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Physician Supervision Requirements under CMS Regulations – False Claims Act Cases on the Rise

In 2013, the Department of Justice collected over $3.8 billion in qui tam and non-qui tam settlements and judgments under the False Claims Act (“FCA”). Of the total amount collected, $2.7 billion, or 70% were in cases in which the Department of Health and Human Services (“HHS”) was the primary client agency. In comparison, cases from the Department of Defense represented just 1% of the total collections. Surprisingly, the total numbers for 2013 were actually slightly lower than 2012 numbers. In 2012, total collections were $4.9 billion, with HHS cases representing $3.1 billion, or 63%.

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CMS Issues Proposed Rule on Reporting and Returning Overpayments

One of the provisions of the Affordable Care Act (“ACA”) that has gotten a great deal of attention is Section 6402(a), which requires a person who receives an overpayment to report and return the funds within 60 days after the overpayment is identified (or the date any corresponding cost report is due, if applicable.) The provision is significant because the failure to report and return overpayments creates False Claims Act liability, exposure to Civil Monetary Penalties, and potentially exclusion from participation in the federal programs.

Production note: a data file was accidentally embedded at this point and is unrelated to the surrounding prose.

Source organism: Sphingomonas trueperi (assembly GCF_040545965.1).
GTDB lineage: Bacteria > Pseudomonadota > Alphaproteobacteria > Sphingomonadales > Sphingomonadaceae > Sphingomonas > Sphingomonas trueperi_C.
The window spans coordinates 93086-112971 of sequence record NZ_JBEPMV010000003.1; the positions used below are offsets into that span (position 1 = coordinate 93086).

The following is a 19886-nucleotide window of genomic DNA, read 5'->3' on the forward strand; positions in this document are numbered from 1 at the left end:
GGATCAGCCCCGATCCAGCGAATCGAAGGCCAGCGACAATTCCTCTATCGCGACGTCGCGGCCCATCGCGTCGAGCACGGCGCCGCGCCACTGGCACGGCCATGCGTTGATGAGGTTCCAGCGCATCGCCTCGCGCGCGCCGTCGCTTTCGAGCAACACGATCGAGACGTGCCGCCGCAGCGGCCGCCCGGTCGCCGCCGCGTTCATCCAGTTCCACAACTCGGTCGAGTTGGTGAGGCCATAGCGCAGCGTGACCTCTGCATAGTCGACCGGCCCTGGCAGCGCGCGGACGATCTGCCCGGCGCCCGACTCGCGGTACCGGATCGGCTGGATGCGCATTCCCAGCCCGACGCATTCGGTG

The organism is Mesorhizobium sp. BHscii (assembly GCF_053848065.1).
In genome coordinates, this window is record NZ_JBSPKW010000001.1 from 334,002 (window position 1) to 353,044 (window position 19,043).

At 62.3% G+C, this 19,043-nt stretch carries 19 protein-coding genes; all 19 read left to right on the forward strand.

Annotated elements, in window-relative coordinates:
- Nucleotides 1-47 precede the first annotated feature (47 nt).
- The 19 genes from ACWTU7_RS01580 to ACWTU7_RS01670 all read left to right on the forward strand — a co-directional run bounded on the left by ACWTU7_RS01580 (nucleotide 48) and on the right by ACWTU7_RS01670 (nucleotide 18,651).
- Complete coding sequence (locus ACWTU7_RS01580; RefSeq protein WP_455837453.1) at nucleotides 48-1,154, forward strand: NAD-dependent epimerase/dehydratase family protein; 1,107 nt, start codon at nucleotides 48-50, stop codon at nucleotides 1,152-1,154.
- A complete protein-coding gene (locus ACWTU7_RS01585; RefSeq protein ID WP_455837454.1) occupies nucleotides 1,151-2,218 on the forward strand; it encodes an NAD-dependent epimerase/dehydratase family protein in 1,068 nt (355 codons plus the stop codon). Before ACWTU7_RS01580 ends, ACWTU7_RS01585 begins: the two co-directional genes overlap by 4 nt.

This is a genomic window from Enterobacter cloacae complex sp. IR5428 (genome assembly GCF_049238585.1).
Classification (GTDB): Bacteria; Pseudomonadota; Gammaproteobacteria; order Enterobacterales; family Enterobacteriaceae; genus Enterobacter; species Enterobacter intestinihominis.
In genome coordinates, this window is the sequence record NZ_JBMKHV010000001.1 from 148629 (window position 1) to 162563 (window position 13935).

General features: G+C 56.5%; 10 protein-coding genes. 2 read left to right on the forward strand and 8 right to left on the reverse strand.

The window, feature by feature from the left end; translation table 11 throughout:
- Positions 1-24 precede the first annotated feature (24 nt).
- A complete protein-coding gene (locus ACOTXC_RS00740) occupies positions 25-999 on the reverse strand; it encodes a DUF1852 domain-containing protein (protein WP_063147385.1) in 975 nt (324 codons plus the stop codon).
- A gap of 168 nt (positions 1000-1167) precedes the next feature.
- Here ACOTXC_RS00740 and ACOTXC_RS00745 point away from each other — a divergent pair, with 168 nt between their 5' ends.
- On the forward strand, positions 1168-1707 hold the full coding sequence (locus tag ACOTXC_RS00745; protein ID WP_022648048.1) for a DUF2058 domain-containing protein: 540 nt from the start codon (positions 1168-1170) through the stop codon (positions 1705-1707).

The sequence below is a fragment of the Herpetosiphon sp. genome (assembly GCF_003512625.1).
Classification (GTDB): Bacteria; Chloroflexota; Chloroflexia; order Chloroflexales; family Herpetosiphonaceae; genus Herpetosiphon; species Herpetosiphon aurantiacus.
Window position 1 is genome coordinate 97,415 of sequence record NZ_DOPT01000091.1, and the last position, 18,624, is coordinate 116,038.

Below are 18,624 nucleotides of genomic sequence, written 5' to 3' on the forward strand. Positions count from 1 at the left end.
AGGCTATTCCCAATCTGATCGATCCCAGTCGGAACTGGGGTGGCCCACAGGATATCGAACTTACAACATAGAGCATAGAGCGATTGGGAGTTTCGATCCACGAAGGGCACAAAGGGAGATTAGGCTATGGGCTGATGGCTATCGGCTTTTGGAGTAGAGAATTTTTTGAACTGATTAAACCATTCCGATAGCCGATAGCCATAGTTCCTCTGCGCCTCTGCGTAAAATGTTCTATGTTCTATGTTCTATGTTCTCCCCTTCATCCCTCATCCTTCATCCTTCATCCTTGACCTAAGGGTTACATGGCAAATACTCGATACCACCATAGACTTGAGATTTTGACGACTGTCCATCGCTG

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Health Care Fraud: Newest Numbers and Enforcement Actions

The U.S. Justice Department recently announced that it recovered more than $3 billion in settlements and judgments in civil health care and war-related fraud cases in the last fiscal year. The vast majority of the $3 billion—$2.8 billion—was recovered under the whistleblower provisions of the False Claims Act (FCA). Additionally, of the $3 billion, $2.4 billion involved health care fraud, most of which was attributed to the Medicare and Medicaid programs. Since January 2009, the Department has recovered $8.7 billion ($6.6 billion attributable to federal health care dollars), which is the largest three year total in the Department’s history.

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Third Circuit Adopts Implied False Certification Liability under False Claims Act

“Men must turn square corners when they deal with the government.” While Justice Holmes penned the above quote in a different context, it was recently invoked by the United States Court of Appeals for the Third Circuit in its decision to adopt the implied false certification theory for liability under the False Claims Act (“FCA”). In United States ex rel Wilkins v. United Health Group, the Third Circuit joined the Second, Sixth, Ninth, Tenth, Eleventh, and District of Columbia Circuits in recognizing that healthcare providers can be liable under the FCA if the provider makes a claim for payment without disclosing that it violated regulations that affect its eligibility for payment.

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The Office of Inspector General sets its sights on hospice care in nursing homes

On September 8, 2009, the Office of Inspector General posted an eye-catching report on Medicare hospice care in nursing facilities. The OIG found that 82 percent of hospice claims for beneficiaries in nursing facilities did not meet at least one Medicare coverage requirement. The Medicare hospice benefit allows a beneficiary with a terminal illness to forgo curative treatment for the illness and instead receive palliative care. Medicare paid approximately $1.8 billion for these claims.

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  • Navigating Delaware's Legal Landscape